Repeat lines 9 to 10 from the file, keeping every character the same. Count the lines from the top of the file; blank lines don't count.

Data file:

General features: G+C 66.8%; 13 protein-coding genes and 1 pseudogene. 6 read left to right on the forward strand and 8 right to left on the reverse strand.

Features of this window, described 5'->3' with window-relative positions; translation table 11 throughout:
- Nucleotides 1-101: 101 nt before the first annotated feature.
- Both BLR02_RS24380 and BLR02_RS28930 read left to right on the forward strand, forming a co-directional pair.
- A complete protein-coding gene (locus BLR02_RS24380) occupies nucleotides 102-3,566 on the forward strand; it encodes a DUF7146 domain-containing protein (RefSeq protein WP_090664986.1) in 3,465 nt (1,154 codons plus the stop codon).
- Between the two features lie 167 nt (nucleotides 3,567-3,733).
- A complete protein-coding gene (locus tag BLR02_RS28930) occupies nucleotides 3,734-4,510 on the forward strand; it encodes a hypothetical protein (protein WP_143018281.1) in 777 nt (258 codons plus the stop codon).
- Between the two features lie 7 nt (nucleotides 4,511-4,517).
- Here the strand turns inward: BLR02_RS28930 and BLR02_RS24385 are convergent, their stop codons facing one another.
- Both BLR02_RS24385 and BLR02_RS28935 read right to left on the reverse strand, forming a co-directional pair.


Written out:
- Here the strand turns inward: BLR02_RS28930 and BLR02_RS24385 are convergent, their stop codons facing one another.
- Both BLR02_RS24385 and BLR02_RS28935 read right to left on the reverse strand, forming a co-directional pair.